You’re probably wondering about the exact link between inflammation and aging. We know that free radicals damage DNA and cells. The body cleans up most dead or seriously damaged cells, and it uses white blood cells to do most of this cleanup. In the process, the white blood cells release more free radicals, along with CRP and IL-6 and many other inflammation-promoting substances. Until about age 27, our growth and metabolism outpaces the damage. According to Denham Harman, M.D., Ph.D., who developed the free radical theory of aging, the damage starts to outpace our ability to repair it after age 27.
So, when you look at all of the evidence, inflammation is one of the age-promoting processes in the body. You can slow these processes, as you well know, by increasing your intake of antioxidants, B-vitamins, and many other micronutrients. Basically, antioxidants are also anti-inflammatory nutrients.
Passwater: What is your diet plan like?
Challem: The diet plan gets back to basics, most of which should be familiar to people in the natural foods industry, but perhaps with a twist. My approach to nutrition is built around eating for maximal nutrient density. When you eat this way, you eat fish, chicken, lean meats, good fats (such as olive oil), and a lot of non-starchy or low-starch vegetables and fruit. You cut out, or way back on, calorie-dense foods, which include pasta, pizza, bread, muffins, soft drinks, and just about anything that has no resemblance to what it looked like in nature.
This is a protein-rich diet, not a high-protein diet. Protein should fill about one-third of your plate, and vegetables should fill the other two-thirds. All these vegetables fill the gap left by cutting out empty carbohydrate calories. This is essentially a Stone Age, or Paleolithic diet, in modern terms.
Passwater: And your supplement program?
Challem: I am very big on anti-inflammatory fats and oils. These include the omega-3 fats, with emphasis on EPA (eicosapentaenoic acid). GLA (gamma-linolenic acid), while an omega-6, is a powerful anti-inflammatory fat. Both work by increasing the production of eicosanoids that dampen inflammation. Extra-virgin olive oil is my chief cooking oil; it is anti-inflammatory.
At least three clinical studies have so far shown that natural vitamin E supplements lower CRP levels by 30%-50%. Vitamin E’s anti-inflammatory properties have also been demonstrated in two studies on rheumatoid arthritis. I think the anti-inflammatory effect of vitamin E is one reason why it reduces the risk of heart disease. The flavonoids, as a family, are very potent anti-inflammatories, with Pycnogenol, grapeseed extract, and quercetin being the most notable. As more research is done, I think other antioxidants will also be shown to have clear anti-inflammatory properties.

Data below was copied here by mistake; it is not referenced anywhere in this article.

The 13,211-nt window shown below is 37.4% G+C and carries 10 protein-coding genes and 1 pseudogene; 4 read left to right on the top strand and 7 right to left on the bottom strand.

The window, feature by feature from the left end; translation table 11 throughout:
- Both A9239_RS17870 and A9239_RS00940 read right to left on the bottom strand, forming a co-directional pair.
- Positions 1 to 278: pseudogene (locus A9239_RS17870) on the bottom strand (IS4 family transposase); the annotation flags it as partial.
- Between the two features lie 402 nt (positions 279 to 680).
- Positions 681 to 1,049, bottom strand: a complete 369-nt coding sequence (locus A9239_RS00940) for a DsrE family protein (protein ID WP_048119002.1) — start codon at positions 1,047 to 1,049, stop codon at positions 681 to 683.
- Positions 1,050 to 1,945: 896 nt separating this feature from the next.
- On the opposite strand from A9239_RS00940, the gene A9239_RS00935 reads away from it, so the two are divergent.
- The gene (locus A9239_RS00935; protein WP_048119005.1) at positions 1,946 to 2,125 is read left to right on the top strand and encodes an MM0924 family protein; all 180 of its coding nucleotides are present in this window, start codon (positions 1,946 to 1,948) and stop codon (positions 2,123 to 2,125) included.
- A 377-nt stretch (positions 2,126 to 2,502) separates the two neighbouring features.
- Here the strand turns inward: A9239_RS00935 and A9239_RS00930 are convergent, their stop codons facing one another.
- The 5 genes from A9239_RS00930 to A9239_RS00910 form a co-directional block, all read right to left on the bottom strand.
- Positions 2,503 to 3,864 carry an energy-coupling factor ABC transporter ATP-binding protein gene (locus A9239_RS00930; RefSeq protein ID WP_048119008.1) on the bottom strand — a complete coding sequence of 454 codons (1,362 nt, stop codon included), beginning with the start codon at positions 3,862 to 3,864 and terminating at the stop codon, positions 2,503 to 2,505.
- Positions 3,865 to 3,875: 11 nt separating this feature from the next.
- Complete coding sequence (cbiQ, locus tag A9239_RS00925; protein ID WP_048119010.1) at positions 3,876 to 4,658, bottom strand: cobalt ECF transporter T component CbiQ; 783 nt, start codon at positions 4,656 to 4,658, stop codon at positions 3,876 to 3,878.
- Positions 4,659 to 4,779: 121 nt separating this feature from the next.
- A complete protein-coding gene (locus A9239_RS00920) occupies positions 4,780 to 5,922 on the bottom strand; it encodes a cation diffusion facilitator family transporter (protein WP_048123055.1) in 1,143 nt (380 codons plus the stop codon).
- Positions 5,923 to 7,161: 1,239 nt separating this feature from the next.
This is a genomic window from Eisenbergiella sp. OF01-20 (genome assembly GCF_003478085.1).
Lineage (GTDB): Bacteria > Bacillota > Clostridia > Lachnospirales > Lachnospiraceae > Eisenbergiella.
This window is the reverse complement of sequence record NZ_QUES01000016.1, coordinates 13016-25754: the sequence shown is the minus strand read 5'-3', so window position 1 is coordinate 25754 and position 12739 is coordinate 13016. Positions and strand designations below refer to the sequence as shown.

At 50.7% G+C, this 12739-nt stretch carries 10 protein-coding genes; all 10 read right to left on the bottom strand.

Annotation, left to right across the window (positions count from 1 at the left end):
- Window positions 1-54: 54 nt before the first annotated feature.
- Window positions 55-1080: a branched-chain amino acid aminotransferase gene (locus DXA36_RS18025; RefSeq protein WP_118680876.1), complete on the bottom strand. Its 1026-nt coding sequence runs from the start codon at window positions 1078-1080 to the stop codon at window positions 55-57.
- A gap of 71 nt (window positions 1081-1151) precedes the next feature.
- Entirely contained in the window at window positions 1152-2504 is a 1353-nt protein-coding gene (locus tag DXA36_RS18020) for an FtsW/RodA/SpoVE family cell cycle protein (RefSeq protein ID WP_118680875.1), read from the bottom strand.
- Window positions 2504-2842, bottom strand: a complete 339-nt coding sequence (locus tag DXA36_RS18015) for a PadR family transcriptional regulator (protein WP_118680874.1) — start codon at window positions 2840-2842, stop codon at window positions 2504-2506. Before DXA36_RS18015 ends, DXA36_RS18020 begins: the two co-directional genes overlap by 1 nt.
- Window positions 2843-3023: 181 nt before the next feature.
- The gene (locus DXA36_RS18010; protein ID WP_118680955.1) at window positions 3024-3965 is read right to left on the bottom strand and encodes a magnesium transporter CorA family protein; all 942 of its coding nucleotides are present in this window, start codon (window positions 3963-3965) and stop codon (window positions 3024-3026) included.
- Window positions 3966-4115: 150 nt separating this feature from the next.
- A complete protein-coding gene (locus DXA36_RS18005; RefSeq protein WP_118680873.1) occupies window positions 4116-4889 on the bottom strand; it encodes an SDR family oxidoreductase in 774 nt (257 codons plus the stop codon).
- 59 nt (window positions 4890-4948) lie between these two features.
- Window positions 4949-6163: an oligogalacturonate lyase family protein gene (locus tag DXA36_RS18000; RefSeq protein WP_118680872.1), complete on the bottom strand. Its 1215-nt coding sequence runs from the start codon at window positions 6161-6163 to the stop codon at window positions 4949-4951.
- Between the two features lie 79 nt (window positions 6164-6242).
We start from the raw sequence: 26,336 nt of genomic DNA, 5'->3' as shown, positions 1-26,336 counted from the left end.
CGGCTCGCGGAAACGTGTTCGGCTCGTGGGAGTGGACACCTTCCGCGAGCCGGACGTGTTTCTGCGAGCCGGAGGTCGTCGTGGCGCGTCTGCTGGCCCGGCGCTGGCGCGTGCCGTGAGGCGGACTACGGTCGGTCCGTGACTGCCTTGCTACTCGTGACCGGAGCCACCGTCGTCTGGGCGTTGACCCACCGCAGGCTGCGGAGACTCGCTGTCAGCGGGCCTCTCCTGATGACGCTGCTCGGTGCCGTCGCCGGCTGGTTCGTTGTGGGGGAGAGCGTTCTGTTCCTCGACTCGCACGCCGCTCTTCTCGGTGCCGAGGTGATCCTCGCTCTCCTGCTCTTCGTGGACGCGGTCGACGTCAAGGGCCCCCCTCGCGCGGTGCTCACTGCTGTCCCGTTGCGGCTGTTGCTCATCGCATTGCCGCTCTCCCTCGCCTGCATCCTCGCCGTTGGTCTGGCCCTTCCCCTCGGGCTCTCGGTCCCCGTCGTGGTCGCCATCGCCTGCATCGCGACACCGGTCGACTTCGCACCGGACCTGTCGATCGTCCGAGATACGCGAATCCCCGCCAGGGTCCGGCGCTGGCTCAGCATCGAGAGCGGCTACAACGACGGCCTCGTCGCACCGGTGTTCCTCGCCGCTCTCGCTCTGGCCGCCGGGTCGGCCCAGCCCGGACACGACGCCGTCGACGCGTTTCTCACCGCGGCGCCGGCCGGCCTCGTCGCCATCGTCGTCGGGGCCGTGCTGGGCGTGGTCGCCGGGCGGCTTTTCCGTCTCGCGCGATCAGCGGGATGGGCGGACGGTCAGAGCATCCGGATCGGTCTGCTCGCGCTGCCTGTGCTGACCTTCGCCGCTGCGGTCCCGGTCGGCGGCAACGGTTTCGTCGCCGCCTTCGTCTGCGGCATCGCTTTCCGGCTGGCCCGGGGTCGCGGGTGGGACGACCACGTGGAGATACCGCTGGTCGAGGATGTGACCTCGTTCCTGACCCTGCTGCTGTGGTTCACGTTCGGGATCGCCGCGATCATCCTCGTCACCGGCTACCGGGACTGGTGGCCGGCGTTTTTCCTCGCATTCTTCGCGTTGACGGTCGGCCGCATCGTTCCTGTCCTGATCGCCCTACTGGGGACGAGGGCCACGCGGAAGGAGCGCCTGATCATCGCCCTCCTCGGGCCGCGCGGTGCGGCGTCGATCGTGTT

Let’s face it, every nutrient is essential for health. Those that I just mentioned are among the most important in terms of inflammation specifically. But there are others. Glucosamine, chondroitin, and vitamin C are crucial for preventing and reversing osteoarthritis, but I happen to think that they have broader tissue-building roles in the body.
Passwater: So, you don’t recommend anti-inflammatory drugs.
Challem: You’re making me laugh. You know me well enough to know that I think drugs are sublethal doses of poisons. The non-steroidal anti-inflammatory drugs (NSAIDS), including aspirin and ibuprofen, accelerate the breakdown of cartilage in joints. About 1 million of the 5 million cases of heart failure in the United States have been attributed to NSAIDS. NSAIDS are also toxic to the liver because they deplete hepatic glutathione levels. I think anti-inflammatory drugs treat nothing more than symptoms while the underlying disease continues or accelerates. In general, nutrients take longer to work, but many people see a positive response in just one day.
Passwater: Your previous book, Syndrome X: The Complete Nutritional Program to Prevent and Reverse Insulin Resistance, has been very successful. And now you’ve written The Inflammation Syndrome. Do you have a thing with syndromes?
Challem: You’re making me laugh again because you know my views. Allopathic medicine tends to reduce diseases down to a symptom or a set of symptoms defining a disease. The thinking is one disease, one drug. Health and disease are not as simple as reductionists would like to make them. There are, of course, various syndromes in medicine, and Syndrome X is a cluster of pre-diabetic signs and symptoms (which include abdominal fat, hypertension, and elevated blood lipids). But if you really look at things clearly, most of the conditions that bother people are syndromes, clusters of symptoms, some being more obvious and others less obvious. When you recognize a condition as a syndrome, you see its many tentacles. A syndrome begs for a holistic response that includes diet, supplements, physical activity, and stress-reduction strategies. In other words, seeing diseases as syndromes creates the framework for a holistic way of preventing or reversing them.